Conversations with a Full Preterist

Many years ago, I met a person on PalTalk which I talked a lot to about the error of full preterism.  He was a friendly sort - and at first glance seemed to believe the Gospel.  But his error of 100% fulfilled eschatology caused us to not be able to walk in agreement.  Here is a snippet from some of our e-mail exchange.  I found this going through my notes the other day and thought I might share it.  - Brandan

Full Preterist: Did it ever cross your mind that you just might be wrong?

Brandan: Yes, of course. I've doubted my faith and all that Christ has done for me, much to my shame. However, I'm sure you'll agree, that if we admit we might be wrong about the Gospel, we might as well not talk about it. We don't deal with possibilities, but realities. My belief in a future resurrection is surely as strong as my belief in what Christ has already done for me. For me to say that I might be wrong about the resurrection means I might be wrong about the Gospel.

Full Preterist: The moment we dont think we can be wrong is when we stop learning.

Brandan: Do you think you might be wrong about the Gospel? What about the timing of the resurrection and Christ's second coming?

Full Preterist: I have one question for you at this time to prove to you that fulfilled redemption does not in away way deny the gospel of the grace of God. Before I ask the brief question let me say this. I once was discussing arminianism vs calvinism with an arminian and I said something like this. If the Calvinist is wrong he is wrong in the area of giving too much credit to God for his salvation.

Brandan: Here is the problem with that line of reasoning Mike. There is no such thing as "if the Calvinist is wrong." We cannot deal with circumstances that do not exist. We must deal with facts.

Full Preterist: If we are wrong as preterists we are merely saying Christ has completed something that he hasnt.

Brandan: Wrong. Since you want to deal with possibilities, let me say "if" you are wrong, it undercuts the hope of the believer, it gives him nothing to hope for, no longing for Christ or a new heavens and a new earth. It takes what God has promised His people and profanes it by making it meaningless. It takes God's plan of salvation and cuts out what we're being saved to. Salvation is more than just pardon of sin and imputation of righteousness.  It involves the COMPLETE REDEMPTION OF MAN and EARTH.  If you say you still do not sin, then you have to agree that you have not received all the benefits of salvation yet. If you still weep over sin, you have yet to receive all the benefits of salvation. If you look around and see nothing but death and misery in this world, then you still have yet to experience all the benefits of salvation. To say that God has no intention of resurrecting His people (physically) and this earth is to make Christ's work meaningless.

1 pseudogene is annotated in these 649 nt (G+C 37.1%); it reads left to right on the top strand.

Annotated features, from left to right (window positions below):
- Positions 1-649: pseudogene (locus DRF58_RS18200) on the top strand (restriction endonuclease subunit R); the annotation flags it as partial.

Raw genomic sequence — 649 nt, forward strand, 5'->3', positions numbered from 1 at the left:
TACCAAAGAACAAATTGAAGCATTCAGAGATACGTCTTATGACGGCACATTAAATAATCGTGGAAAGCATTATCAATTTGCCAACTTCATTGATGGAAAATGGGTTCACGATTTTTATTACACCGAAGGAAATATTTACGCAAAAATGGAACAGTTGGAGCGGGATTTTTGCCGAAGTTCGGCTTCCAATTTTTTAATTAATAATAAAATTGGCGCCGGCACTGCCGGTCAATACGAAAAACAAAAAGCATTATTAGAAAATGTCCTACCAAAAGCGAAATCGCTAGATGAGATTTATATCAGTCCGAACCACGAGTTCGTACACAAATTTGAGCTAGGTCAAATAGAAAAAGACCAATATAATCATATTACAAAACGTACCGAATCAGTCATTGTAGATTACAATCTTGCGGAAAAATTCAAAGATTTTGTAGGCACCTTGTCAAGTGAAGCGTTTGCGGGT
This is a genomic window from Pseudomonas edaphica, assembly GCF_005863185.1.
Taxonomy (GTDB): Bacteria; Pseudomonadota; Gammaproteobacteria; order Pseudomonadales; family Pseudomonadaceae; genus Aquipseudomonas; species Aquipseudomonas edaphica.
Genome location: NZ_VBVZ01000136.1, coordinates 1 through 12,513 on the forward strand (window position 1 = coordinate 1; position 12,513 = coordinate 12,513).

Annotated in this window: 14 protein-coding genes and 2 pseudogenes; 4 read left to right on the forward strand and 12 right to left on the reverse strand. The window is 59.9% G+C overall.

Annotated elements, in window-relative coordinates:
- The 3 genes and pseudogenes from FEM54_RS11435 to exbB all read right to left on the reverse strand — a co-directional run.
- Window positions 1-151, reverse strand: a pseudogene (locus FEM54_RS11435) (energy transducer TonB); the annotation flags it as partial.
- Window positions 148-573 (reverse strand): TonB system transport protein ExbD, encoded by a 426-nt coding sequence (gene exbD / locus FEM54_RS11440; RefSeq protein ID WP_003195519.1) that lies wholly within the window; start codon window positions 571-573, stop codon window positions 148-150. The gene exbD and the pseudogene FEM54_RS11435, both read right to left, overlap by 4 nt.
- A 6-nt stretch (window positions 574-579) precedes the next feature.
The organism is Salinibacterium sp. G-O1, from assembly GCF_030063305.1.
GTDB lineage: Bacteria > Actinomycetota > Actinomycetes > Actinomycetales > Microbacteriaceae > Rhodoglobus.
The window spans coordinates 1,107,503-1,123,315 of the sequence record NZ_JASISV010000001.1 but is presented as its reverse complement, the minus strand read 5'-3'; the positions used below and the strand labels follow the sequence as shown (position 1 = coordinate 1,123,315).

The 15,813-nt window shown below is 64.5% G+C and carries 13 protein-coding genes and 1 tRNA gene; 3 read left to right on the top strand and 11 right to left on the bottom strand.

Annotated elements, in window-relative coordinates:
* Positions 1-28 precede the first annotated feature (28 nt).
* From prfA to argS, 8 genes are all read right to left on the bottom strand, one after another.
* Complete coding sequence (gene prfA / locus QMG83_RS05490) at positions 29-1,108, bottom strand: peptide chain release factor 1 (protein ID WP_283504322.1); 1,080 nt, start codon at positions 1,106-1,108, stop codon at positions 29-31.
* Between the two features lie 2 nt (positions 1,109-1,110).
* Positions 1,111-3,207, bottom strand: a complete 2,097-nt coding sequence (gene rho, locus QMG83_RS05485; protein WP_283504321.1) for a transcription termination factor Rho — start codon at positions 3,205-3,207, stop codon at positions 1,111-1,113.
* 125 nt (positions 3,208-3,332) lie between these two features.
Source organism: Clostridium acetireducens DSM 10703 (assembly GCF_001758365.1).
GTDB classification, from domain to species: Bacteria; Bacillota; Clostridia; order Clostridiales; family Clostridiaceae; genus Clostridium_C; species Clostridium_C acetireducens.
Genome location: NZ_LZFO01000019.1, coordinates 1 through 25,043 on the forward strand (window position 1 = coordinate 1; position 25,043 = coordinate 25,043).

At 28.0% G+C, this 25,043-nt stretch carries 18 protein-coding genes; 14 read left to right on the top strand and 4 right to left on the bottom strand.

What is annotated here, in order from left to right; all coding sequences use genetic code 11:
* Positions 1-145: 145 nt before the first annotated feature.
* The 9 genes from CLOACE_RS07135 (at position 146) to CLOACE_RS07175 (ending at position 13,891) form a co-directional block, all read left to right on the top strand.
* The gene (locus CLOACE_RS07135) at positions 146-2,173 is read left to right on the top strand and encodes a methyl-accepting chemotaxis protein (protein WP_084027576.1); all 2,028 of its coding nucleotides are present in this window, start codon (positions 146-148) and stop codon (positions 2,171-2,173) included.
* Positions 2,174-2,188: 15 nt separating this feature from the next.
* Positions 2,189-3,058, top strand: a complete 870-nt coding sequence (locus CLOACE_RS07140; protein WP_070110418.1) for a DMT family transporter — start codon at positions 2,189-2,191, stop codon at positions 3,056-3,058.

Full Preterist: Where if you are wrong you are not seeing the fulness of redemption already accomplished and truly applied. The latter "error" sure seems better than the former error if you ask me! 1 Pe. 1:9 "receiving the end of your faith the salvation of your souls." Now it is clear from the passage that the salvation of the soul NOT the body is the topic.

Brandan: There is an already not yet fulfillment of salvation. I've already received the salvation of my soul, but this passage is speaking of the enjoyment of the fullness of salvation. We are not yet enjoying all the benefits of salvation. Yes, we're seated in heavenly places with Christ (from God's perspective), but we're not yet experiencing it in all its fullness.

Bottom line, full preterism paints a wrong picture of the future.  It would have some folks like Elijah and Enoch walking around in full bodies like Christ, but the rest of us floating around as disembodied spirits in heaven (since there is no future resurrection according to its teachings.)

Topics: Pristine Grace Eschatology
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